The article that taught me how to play 84 scales in about 30 minutes is Skeleton Key: Unlocking the Modes with the Mystical Major-Scale Diagram by Richard Lloyd. This article is one of twelve articles in a collection of 12 articles published on a DVD called The Ultimate Alchemical Guitarist: Fretboard Secrets Unlocked by Richard Lloyd. This DVD is sill available for purchase. (I have no connection with this DVD other than as a purchaser. So, I won't make any money if you buy it.)

I now use what I learned from the Skeleton Key article every time I'm working on learning a solo from a song's transcription.

As a bonus, another article on the DVD (The Dark Stuff: Learning the Modes in Order of Descending Brightness) teaches what order to put the modes in, from happiest sounding to darkest, and explains why. As another bonus, another article on the DVD (Box Cutters: Breaking Free with Pentatonic Trees) teaches how to navigate out of the five pentatonic boxes. The entire collection of articles on the DVD provides an excellent understanding of how to navigate the entire fretboard.

If this DVD can help me, a beginner, learn scales and how to navigate up and down the guitar's fretboard, it can help anyone. I'd highly recommend everyone try it out.
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Old 10-07-2017, 01:56 PM   #17
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1) I think there is a relation between concepts (words) and their existance in mind. Probably there are works on that case in psychology area.

I've had read "1984" novel by George Orwell. The tyrant government removes the words or substitutes the words with different meanings in the way he manipulates the people.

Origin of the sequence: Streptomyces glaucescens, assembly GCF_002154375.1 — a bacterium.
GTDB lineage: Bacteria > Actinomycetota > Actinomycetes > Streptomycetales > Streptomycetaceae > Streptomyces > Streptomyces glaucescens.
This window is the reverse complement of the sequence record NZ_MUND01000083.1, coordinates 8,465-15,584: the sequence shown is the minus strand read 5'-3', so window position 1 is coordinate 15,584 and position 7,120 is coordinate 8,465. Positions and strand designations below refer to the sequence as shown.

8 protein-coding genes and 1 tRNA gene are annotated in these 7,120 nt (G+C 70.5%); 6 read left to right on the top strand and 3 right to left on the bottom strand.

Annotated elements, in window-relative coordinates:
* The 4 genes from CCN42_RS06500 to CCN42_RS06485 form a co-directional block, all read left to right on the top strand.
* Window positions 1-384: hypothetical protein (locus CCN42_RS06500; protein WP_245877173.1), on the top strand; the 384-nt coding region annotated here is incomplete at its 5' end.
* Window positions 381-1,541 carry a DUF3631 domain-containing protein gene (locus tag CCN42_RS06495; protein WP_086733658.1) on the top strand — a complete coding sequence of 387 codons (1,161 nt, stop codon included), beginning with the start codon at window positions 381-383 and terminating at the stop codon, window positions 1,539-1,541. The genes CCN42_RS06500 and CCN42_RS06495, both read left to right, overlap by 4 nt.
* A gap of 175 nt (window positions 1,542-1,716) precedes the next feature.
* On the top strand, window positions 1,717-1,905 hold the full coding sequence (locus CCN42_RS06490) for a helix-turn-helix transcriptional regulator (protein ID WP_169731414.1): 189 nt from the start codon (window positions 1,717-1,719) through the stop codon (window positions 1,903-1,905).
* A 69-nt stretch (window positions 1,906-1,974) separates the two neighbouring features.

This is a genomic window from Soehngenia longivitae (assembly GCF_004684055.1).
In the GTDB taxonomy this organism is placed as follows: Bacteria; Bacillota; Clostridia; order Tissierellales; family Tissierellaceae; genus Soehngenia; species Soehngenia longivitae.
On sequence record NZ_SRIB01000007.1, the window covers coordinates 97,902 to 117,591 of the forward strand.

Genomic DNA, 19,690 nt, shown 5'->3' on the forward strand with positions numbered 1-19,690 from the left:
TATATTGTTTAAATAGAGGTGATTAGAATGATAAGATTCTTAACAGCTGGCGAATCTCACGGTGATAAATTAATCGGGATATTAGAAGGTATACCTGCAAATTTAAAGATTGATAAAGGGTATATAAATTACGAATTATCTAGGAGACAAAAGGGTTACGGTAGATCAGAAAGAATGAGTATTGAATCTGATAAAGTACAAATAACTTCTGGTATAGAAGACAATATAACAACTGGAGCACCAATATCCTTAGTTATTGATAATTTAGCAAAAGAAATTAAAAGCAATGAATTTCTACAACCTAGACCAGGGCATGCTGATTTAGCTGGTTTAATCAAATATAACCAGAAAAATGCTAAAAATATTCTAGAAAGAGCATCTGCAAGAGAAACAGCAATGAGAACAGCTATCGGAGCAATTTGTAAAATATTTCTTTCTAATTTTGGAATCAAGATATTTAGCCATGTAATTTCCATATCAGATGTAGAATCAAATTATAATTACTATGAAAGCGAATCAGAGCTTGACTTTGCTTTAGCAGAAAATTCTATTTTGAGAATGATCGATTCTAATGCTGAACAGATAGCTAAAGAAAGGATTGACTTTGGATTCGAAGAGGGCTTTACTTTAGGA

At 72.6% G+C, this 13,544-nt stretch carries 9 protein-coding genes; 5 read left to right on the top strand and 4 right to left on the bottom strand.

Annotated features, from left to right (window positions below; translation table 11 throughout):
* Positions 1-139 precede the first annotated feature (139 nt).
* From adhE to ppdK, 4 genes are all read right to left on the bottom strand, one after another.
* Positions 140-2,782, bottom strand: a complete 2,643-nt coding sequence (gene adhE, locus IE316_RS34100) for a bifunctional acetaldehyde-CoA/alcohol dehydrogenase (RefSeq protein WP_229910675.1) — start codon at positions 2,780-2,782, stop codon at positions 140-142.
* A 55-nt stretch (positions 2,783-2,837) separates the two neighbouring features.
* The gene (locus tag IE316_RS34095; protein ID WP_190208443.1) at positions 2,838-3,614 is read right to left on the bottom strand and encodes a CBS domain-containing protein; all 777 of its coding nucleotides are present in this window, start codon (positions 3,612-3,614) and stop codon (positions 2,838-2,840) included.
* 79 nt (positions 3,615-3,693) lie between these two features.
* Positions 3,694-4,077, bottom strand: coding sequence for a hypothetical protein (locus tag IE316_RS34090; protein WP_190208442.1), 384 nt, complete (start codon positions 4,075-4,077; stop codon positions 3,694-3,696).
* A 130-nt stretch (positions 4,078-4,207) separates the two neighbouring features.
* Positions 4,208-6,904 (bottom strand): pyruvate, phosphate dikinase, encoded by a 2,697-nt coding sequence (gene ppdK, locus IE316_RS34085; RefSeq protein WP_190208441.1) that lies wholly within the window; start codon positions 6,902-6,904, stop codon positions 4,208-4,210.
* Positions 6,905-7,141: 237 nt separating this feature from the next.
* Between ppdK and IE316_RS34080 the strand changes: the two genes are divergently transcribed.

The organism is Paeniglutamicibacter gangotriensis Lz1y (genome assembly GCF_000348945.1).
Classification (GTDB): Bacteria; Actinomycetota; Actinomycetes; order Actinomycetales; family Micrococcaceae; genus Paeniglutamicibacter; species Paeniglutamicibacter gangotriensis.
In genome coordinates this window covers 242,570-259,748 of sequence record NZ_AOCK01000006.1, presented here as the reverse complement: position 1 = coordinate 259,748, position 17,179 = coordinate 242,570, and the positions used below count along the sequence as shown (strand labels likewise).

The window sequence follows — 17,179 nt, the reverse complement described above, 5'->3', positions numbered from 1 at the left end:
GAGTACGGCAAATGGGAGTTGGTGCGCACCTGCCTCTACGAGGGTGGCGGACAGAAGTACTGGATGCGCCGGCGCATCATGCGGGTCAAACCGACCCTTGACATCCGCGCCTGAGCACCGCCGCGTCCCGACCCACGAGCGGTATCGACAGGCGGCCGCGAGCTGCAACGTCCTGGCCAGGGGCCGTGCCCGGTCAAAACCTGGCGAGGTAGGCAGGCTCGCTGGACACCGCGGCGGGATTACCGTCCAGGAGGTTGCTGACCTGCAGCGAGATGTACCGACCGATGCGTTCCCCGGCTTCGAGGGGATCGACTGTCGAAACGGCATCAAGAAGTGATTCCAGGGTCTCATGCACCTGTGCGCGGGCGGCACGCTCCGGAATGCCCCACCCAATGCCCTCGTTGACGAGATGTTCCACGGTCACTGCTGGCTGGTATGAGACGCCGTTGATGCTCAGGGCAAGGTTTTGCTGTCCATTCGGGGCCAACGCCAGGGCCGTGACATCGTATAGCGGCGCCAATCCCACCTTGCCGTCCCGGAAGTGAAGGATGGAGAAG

In the absence of words people alienate that concepts. (Freedom, mercy, love etc.)

I'm not sure if there is a correlation between this case and the music. But I suspect as well.



2) I've had watched a movie "Arrival (2016)"

It pointed difference language structures and the perception.

In human language you read a sentence from the beginning word by word till the end and get the meaning.

On the movie an alien race visits the world and their language phrases has no beginning or end.

It's like reading a sentence by reading all the words in the sentence in the same time.

It makes me think that kind of language is like music.

I mean learning

+ ear : the sounds & the feelings (the most important)
+ accidentals in the diatonic keys
+ chord spellings of major & chords
+ movable chord & interval shapes
+ pentatonic shapes

complement each other and improve you better and get you a better insight.
(Rather than choosing one or two of them and go on.)



3) Maybe there is a "organization" function of naming things in music.

For example chunking concept in psychology.

You learn phone numbers or id by groupings (organizing) the numbers. by 3-3-2-2 etc.

Or think about books Think how organization make you read and learn easier the book. (you're also taking notes while reading.)

Like titles and their subtitles.

Organizing the things in the "feeling, sounds" dimension looks hard. Since they are not tangible things.



Note! : Since I'm a learner I don't recommend any musical method approach!!!

Last edited by zanshin777; 10-07-2017 at 03:35 PM.
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Old 10-07-2017, 09:36 PM   #18
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When you added the 2 and the 6, you started playing the DORIAN mode. Study modes and you'll have more flexibility in improvising. Start looking for shapes and patterns and remember them. Then you can shift all over the place and not get lost.
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Old 10-07-2017, 11:34 PM   #19
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Cool The Guitar's Matrix & The Horizontal Keyboard



Think of it this way .

The keyboard is a horizontal linear grid from left to right of
scales repeating themselves in set group patterns . Works like
a typewrite keyboard more or less and reads like a book on
notation left to right .

A guitar fretboard is more like a matrix going left to right right
to left up/down/sideways/perpendicular like a crossword puzzle .

Dig deep young grasshopper dig deep .

EZ :

HR